Saints, Sinners, and Bringers of Dinner

Gienna Shaw, for HealthLeaders Media, January 30, 2008
In last week's column, I praised the SMDC Health System in Duluth, MN, which banned all pharmaceutical promotional products--from pens to whiteboards to squishy stress balls from their halls. I thought it was well worth the estimated $100,000 it would cost them to buy their own supplies to avoid the impression--true or not--that drug company reps could buy them with cheap trinkets. A reader who said he used to work in the pharmaceutical industry and now works with drug companies as a consultant, begged to differ. "I would hate for people to go into their doctor's office and start to think badly of their doctor because they see a Viagra pen," he wrote.

In his e-mail, the consultant suggested doctors deserve more credit than I gave them.

    What a silly article. When I go to my doctor's office, the last thing I think about is that my doctor is being influenced by a pen that a drug rep gave them. I know firsthand, so no, I'm not being naive. Give your doctor more credit than that.

    Managed care has squeezed doctors' margins enough. So what if some office supplies are given to them by a drug rep? I wonder how SMDC passed along the extra $100,000 they are spending on office supplies? I'd rather have my doctor using the Internet to search Medscape for best clinical studies and articles instead of and looking for the cheapest pen. I worry more about the quality of the interactions between patient and doctor as the doctor cattles more patients through the office due to managed care pressures.

    The reality is that a pen or clipboard won't influence a doctor's prescribing. In the '80s or even early '90s, drug companies could more easily unduly influence a doctor's prescribing with larger incentives like trips mentioned in your article. Trips and other major incentives are just not prevalent anymore. Today, many honorable drug companies and reps can truly partner with a physician to improve the patient experience.

In an e-mail response, however, another reader took a different view, saying that drug advertising--not the cost of office supplies--has contributed to increased healthcare costs.
    I thoroughly enjoyed your article. I have been involved in healthcare for more than 30 years. Many if not most changes are for the good. However, I would like to see an analysis of the sudden increase in cost of healthcare, the portion of that increase that is pharmaceuticals, and its association to the public advertising of prescription drugs that has opened up in the last 10 years.

    My surgeons say that since the approval of public advertising of prescription drugs, they are being constantly badgered by their patients for drugs they don't need. However, if the surgeon consistently refuses to prescribe, the patient will leave and seek a surgeon that will. Therefore, it is the opinion of many surgeons that, if the requested drug is not harmful, they will go ahead and prescribe it in order to keep their patient.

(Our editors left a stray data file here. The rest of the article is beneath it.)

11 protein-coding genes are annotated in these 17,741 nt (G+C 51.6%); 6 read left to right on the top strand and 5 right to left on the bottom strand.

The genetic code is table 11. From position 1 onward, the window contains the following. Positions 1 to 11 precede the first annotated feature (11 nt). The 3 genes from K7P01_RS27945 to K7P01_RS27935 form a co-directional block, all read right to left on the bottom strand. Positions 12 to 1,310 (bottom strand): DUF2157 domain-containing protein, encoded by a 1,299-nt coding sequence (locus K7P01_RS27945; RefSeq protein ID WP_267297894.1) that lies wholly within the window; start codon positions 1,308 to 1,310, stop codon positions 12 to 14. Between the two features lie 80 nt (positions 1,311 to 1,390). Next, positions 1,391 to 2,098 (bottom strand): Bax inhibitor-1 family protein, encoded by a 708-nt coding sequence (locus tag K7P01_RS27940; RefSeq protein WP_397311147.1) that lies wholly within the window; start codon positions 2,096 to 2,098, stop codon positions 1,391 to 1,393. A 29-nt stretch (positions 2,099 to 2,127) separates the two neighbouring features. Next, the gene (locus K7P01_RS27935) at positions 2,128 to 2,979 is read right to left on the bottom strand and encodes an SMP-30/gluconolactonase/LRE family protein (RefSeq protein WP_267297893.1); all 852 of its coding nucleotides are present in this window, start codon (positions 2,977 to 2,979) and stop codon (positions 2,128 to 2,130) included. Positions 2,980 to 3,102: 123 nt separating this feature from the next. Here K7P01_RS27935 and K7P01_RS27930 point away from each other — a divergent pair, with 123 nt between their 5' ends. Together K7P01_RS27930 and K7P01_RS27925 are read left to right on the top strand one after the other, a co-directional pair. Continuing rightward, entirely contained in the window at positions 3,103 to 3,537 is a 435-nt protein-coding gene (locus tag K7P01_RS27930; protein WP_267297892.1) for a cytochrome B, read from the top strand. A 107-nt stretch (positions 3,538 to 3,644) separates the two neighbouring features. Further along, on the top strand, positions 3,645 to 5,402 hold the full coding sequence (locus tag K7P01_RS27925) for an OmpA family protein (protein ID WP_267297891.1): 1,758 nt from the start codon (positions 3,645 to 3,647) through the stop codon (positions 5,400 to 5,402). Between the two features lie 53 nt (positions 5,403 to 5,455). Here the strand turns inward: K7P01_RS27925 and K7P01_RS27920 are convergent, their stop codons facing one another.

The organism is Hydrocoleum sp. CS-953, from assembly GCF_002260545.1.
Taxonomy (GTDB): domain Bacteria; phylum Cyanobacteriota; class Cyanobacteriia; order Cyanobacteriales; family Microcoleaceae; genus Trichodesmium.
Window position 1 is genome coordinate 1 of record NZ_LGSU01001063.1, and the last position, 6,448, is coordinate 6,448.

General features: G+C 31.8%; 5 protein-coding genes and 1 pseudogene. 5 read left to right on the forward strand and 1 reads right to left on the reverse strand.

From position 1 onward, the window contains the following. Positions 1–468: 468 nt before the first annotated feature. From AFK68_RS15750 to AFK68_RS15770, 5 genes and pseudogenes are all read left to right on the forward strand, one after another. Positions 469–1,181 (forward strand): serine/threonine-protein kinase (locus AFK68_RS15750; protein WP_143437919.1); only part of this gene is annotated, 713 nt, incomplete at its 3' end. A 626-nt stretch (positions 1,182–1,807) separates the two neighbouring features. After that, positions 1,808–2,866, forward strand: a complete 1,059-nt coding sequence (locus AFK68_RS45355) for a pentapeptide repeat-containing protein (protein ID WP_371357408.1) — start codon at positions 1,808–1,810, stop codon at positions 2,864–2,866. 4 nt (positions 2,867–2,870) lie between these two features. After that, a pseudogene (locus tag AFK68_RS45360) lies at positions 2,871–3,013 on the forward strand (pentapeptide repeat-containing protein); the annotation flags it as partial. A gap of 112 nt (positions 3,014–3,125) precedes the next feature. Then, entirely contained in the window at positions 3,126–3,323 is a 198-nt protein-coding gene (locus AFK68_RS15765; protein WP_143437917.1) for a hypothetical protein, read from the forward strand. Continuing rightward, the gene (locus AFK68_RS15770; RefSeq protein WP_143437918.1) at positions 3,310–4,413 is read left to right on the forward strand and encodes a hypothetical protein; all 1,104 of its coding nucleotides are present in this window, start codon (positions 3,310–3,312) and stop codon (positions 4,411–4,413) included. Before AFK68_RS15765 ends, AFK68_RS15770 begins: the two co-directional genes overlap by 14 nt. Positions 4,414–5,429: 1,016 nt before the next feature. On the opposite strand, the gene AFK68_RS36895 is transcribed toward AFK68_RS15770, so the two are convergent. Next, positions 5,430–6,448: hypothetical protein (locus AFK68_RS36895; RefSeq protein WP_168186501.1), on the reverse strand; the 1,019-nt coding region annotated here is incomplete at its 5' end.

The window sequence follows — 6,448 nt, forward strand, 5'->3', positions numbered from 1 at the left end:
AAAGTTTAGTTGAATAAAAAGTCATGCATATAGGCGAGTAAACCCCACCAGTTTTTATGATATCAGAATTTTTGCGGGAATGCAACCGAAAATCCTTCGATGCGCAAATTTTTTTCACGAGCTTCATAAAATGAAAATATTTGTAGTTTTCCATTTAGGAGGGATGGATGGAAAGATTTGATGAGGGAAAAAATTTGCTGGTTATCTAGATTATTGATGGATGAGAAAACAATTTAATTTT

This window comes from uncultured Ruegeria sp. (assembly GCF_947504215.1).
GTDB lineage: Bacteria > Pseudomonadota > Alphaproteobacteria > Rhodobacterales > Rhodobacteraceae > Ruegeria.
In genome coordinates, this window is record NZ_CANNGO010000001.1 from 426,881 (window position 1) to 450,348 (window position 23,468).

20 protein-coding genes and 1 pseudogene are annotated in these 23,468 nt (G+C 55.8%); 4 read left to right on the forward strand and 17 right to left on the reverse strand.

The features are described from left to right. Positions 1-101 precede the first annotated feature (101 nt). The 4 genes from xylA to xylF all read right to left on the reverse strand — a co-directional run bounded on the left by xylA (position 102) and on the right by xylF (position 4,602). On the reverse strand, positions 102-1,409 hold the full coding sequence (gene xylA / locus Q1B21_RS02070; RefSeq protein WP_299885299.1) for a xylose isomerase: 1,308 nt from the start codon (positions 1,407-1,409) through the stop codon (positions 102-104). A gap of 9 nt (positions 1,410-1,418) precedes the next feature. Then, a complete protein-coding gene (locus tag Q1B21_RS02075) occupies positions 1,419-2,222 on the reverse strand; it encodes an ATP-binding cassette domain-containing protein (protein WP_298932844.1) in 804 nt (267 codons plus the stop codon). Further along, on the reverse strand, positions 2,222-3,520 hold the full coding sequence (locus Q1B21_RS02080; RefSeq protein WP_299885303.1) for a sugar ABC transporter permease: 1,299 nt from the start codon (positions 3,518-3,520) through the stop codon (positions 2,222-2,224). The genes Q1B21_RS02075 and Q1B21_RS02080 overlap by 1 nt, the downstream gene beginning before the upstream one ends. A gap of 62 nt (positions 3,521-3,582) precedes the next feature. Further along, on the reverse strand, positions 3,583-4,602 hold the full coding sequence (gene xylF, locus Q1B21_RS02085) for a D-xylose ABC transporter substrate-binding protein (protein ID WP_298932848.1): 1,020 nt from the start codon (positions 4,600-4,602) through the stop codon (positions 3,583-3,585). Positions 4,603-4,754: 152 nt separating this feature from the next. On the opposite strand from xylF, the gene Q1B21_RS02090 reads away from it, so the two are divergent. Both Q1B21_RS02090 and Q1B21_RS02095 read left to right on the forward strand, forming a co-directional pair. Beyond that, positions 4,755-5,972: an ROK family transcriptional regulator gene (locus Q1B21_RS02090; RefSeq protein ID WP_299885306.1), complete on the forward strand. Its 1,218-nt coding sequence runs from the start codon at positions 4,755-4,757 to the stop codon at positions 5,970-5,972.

Carolyn E. Skaff, CEO
    ASC Durango at Mercy Regional Medical Center

And an on-line commenter painted a vivid picture of the "invasion" of drug reps and the physicians who encourage them.
    Your article was "spot on!" In my previous position as COO of a large, multi-specialty clinic (70 physicians, two large office complexes about 5 miles apart), the drug reps were everywhere, and during the lunch hour it was almost like an invasion.

    Tons of freebies throughout the facility, and different vendors were actually scheduled on a rotating basis to bring lunch on different days of the week to each of the different clinics. When food arrived, the aroma permeated the air, and made patients wonder what the priority was . . . lunch or their care, as staff members would disappear, reappear, then disappear again . . . some shoving food in their mouths before resuming duties, or bringing plates of food back to their work areas, in view of the patients.

    One time, when there was an obvious schedule mix up, and one clinic did not have anyone bring them lunch, the physician director of that clinic called the drug rep he thought should have been there and told him in no uncertain terms that no lunch meant no further visits. Lunch arrived about 45 minutes later.

    One provider even gave the building security access code to one of the drug reps so she could get in and out of the back door of the clinic more easily with food, without disrupting the clinic operations. Although senior management (non-physicians) were able to make some changes, the physician-owned group called the shots, and they were not about to give up their lunches. It was absolutely ridiculous to see the anger or foul words generated over schedule mix-ups or food that was not as good as the next clinic had.

    Congratulations for bringing this issue forward. I think it is a long overdue lesson for everyone.

So what do you think? Was I spot-on, or did I miss the mark? Do drug reps improve the patient experience? Or just fill up physicians' tummies? You know what I think--now I want to hear what you think. Leave a comment on the site (just click on the button at the bottom or top of this column) and maybe I'll send you a HealthLeaders Media pen.
Gienna Shaw is an editor with HealthLeaders magazine. She can be reached at
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